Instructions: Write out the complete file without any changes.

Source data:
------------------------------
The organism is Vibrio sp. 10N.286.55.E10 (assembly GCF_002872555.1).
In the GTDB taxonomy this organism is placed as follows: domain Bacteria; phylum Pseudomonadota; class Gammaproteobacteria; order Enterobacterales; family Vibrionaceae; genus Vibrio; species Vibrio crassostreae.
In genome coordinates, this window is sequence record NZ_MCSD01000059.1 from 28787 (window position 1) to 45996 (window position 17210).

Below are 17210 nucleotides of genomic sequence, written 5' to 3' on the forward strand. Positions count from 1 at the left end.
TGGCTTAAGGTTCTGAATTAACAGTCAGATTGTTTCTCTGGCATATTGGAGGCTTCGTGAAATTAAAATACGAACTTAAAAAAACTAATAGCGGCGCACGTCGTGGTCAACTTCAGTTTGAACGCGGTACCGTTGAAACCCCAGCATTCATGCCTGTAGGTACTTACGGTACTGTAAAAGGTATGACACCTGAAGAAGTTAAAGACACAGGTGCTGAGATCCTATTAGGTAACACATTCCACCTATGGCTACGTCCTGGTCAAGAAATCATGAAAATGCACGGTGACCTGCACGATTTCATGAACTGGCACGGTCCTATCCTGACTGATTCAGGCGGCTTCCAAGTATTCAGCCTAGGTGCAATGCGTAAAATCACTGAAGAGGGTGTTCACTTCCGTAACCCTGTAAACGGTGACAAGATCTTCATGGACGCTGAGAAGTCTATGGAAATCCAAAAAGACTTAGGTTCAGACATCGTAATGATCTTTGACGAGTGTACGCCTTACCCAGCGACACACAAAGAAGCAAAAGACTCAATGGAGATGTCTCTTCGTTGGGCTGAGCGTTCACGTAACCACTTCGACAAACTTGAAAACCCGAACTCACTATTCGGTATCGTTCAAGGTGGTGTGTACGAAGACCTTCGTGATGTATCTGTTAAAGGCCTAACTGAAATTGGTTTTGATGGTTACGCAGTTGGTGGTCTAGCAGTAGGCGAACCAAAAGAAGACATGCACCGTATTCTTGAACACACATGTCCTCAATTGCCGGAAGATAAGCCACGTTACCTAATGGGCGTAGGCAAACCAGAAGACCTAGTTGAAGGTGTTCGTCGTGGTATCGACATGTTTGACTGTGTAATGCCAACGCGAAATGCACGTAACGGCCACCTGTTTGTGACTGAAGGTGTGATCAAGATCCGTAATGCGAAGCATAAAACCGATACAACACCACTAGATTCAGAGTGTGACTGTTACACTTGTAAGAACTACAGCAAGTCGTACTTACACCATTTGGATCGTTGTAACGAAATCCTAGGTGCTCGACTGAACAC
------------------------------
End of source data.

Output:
The organism is Vibrio sp. 10N.286.55.E10 (assembly GCF_002872555.1).
In the GTDB taxonomy this organism is placed as follows: domain Bacteria; phylum Pseudomonadota; class Gammaproteobacteria; order Enterobacterales; family Vibrionaceae; genus Vibrio; species Vibrio crassostreae.
In genome coordinates, this window is sequence record NZ_MCSD01000059.1 from 28787 (window position 1) to 45996 (window position 17210).

Below are 17210 nucleotides of genomic sequence, written 5' to 3' on the forward strand. Positions count from 1 at the left end.
TGGCTTAAGGTTCTGAATTAACAGTCAGATTGTTTCTCTGGCATATTGGAGGCTTCGTGAAATTAAAATACGAACTTAAAAAAACTAATAGCGGCGCACGTCGTGGTCAACTTCAGTTTGAACGCGGTACCGTTGAAACCCCAGCATTCATGCCTGTAGGTACTTACGGTACTGTAAAAGGTATGACACCTGAAGAAGTTAAAGACACAGGTGCTGAGATCCTATTAGGTAACACATTCCACCTATGGCTACGTCCTGGTCAAGAAATCATGAAAATGCACGGTGACCTGCACGATTTCATGAACTGGCACGGTCCTATCCTGACTGATTCAGGCGGCTTCCAAGTATTCAGCCTAGGTGCAATGCGTAAAATCACTGAAGAGGGTGTTCACTTCCGTAACCCTGTAAACGGTGACAAGATCTTCATGGACGCTGAGAAGTCTATGGAAATCCAAAAAGACTTAGGTTCAGACATCGTAATGATCTTTGACGAGTGTACGCCTTACCCAGCGACACACAAAGAAGCAAAAGACTCAATGGAGATGTCTCTTCGTTGGGCTGAGCGTTCACGTAACCACTTCGACAAACTTGAAAACCCGAACTCACTATTCGGTATCGTTCAAGGTGGTGTGTACGAAGACCTTCGTGATGTATCTGTTAAAGGCCTAACTGAAATTGGTTTTGATGGTTACGCAGTTGGTGGTCTAGCAGTAGGCGAACCAAAAGAAGACATGCACCGTATTCTTGAACACACATGTCCTCAATTGCCGGAAGATAAGCCACGTTACCTAATGGGCGTAGGCAAACCAGAAGACCTAGTTGAAGGTGTTCGTCGTGGTATCGACATGTTTGACTGTGTAATGCCAACGCGAAATGCACGTAACGGCCACCTGTTTGTGACTGAAGGTGTGATCAAGATCCGTAATGCGAAGCATAAAACCGATACAACACCACTAGATTCAGAGTGTGACTGTTACACTTGTAAGAACTACAGCAAGTCGTACTTACACCATTTGGATCGTTGTAACGAAATCCTAGGTGCTCGACTGAACAC